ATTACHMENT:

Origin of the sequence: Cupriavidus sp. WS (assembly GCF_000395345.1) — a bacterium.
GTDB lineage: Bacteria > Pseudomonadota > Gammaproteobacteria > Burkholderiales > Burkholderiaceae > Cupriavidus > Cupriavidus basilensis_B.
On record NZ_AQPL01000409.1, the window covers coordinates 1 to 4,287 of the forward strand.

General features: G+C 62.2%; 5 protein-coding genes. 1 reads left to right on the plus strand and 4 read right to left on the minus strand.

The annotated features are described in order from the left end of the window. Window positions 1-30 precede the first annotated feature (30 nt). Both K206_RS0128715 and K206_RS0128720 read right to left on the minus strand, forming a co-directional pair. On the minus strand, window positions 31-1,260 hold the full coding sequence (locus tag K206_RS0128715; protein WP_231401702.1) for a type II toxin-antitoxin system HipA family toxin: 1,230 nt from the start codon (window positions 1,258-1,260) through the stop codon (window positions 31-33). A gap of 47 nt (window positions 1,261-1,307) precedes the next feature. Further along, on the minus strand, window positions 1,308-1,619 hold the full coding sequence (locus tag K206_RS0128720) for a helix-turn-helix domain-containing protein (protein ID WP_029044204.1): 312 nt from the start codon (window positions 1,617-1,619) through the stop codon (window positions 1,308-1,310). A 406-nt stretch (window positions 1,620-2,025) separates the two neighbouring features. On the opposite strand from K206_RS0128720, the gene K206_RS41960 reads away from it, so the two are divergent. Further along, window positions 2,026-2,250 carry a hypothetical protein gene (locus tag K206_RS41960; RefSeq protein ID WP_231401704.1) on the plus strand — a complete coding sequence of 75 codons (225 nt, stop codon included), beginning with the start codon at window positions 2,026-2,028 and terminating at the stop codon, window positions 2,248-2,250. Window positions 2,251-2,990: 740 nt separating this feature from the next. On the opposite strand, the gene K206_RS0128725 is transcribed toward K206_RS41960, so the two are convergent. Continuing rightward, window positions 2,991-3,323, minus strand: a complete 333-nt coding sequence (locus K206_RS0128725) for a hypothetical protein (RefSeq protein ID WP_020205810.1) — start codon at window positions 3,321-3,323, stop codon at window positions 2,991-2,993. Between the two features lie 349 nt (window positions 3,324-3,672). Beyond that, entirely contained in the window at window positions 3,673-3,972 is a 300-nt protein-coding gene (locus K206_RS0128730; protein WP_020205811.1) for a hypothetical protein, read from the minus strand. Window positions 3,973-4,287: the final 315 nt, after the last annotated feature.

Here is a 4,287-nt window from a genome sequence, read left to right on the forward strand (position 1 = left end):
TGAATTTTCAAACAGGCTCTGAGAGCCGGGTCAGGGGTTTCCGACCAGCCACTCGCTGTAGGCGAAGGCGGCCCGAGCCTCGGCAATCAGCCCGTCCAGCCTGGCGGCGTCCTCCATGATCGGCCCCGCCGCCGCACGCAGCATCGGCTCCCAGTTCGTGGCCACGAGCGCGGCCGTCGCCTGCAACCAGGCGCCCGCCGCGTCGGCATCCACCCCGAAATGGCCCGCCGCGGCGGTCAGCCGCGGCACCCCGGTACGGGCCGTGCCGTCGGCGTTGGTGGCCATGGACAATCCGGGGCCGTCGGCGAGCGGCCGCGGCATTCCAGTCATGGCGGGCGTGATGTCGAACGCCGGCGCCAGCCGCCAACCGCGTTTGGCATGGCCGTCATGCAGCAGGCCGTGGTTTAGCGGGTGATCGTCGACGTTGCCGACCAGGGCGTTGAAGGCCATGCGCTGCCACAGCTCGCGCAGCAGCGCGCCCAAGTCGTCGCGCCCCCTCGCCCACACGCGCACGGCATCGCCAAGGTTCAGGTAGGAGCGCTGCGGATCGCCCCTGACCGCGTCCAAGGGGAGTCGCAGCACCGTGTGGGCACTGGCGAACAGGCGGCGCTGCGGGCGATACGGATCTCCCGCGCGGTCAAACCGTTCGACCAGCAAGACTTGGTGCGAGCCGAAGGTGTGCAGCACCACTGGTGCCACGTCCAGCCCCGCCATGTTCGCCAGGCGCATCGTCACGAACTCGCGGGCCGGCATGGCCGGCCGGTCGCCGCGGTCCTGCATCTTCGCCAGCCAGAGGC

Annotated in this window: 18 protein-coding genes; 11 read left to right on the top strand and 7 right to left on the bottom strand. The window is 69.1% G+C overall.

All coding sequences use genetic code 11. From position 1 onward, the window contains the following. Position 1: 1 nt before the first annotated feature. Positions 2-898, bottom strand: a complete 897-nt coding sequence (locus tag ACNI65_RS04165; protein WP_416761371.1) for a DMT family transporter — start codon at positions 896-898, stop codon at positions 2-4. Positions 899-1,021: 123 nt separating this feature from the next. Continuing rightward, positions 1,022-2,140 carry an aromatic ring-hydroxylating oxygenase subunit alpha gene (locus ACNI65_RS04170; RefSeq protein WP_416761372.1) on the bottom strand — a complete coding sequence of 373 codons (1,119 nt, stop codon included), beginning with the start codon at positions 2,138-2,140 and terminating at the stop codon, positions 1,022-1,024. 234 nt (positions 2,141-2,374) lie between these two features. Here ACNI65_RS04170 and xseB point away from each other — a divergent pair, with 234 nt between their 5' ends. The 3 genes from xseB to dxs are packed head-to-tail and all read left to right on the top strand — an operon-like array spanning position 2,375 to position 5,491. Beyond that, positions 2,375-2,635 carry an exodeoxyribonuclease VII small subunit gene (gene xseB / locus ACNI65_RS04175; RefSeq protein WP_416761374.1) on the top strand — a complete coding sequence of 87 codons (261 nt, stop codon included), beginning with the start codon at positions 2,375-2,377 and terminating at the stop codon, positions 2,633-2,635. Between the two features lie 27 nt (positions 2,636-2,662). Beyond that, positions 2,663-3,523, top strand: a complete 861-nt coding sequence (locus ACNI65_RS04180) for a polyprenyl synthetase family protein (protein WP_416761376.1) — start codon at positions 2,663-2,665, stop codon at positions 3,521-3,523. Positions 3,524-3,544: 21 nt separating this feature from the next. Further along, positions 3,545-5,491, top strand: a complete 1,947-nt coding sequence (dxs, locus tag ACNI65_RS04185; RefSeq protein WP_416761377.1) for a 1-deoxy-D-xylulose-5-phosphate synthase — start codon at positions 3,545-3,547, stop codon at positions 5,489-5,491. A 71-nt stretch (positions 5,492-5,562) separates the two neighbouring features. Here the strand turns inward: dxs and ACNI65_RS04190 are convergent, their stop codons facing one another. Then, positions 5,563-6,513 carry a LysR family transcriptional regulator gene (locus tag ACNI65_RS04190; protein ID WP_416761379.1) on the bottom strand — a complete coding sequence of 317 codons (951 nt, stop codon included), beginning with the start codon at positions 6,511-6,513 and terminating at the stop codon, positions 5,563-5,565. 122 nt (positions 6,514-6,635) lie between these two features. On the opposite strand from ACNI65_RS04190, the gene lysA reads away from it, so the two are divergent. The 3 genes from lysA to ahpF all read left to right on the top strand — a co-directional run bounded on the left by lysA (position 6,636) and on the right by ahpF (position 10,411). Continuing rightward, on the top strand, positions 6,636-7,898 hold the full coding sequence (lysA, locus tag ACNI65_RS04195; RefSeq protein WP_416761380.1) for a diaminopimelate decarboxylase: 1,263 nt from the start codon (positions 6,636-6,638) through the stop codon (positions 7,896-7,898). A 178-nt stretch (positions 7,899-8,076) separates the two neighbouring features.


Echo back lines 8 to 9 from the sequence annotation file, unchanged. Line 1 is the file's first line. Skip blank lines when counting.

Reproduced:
Annotated in this window: 18 protein-coding genes; 11 read left to right on the top strand and 7 right to left on the bottom strand. The window is 69.1% G+C overall.

All coding sequences use genetic code 11. From position 1 onward, the window contains the following. Position 1: 1 nt before the first annotated feature. Positions 2-898, bottom strand: a complete 897-nt coding sequence (locus tag ACNI65_RS04165; protein WP_416761371.1) for a DMT family transporter — start codon at positions 896-898, stop codon at positions 2-4. Positions 899-1,021: 123 nt separating this feature from the next. Continuing rightward, positions 1,022-2,140 carry an aromatic ring-hydroxylating oxygenase subunit alpha gene (locus ACNI65_RS04170; RefSeq protein WP_416761372.1) on the bottom strand — a complete coding sequence of 373 codons (1,119 nt, stop codon included), beginning with the start codon at positions 2,138-2,140 and terminating at the stop codon, positions 1,022-1,024. 234 nt (positions 2,141-2,374) lie between these two features. Here ACNI65_RS04170 and xseB point away from each other — a divergent pair, with 234 nt between their 5' ends. The 3 genes from xseB to dxs are packed head-to-tail and all read left to right on the top strand — an operon-like array spanning position 2,375 to position 5,491. Beyond that, positions 2,375-2,635 carry an exodeoxyribonuclease VII small subunit gene (gene xseB / locus ACNI65_RS04175; RefSeq protein WP_416761374.1) on the top strand — a complete coding sequence of 87 codons (261 nt, stop codon included), beginning with the start codon at positions 2,375-2,377 and terminating at the stop codon, positions 2,633-2,635. Between the two features lie 27 nt (positions 2,636-2,662). Beyond that, positions 2,663-3,523, top strand: a complete 861-nt coding sequence (locus ACNI65_RS04180) for a polyprenyl synthetase family protein (protein WP_416761376.1) — start codon at positions 2,663-2,665, stop codon at positions 3,521-3,523. Positions 3,524-3,544: 21 nt separating this feature from the next. Further along, positions 3,545-5,491, top strand: a complete 1,947-nt coding sequence (dxs, locus tag ACNI65_RS04185; RefSeq protein WP_416761377.1) for a 1-deoxy-D-xylulose-5-phosphate synthase — start codon at positions 3,545-3,547, stop codon at positions 5,489-5,491. A 71-nt stretch (positions 5,492-5,562) separates the two neighbouring features. Here the strand turns inward: dxs and ACNI65_RS04190 are convergent, their stop codons facing one another. Then, positions 5,563-6,513 carry a LysR family transcriptional regulator gene (locus tag ACNI65_RS04190; protein ID WP_416761379.1) on the bottom strand — a complete coding sequence of 317 codons (951 nt, stop codon included), beginning with the start codon at positions 6,511-6,513 and terminating at the stop codon, positions 5,563-5,565. 122 nt (positions 6,514-6,635) lie between these two features. On the opposite strand from ACNI65_RS04190, the gene lysA reads away from it, so the two are divergent. The 3 genes from lysA to ahpF all read left to right on the top strand — a co-directional run bounded on the left by lysA (position 6,636) and on the right by ahpF (position 10,411). Continuing rightward, on the top strand, positions 6,636-7,898 hold the full coding sequence (lysA, locus tag ACNI65_RS04195; RefSeq protein WP_416761380.1) for a diaminopimelate decarboxylase: 1,263 nt from the start codon (positions 6,636-6,638) through the stop codon (positions 7,896-7,898). A 178-nt stretch (positions 7,899-8,076) separates the two neighbouring features.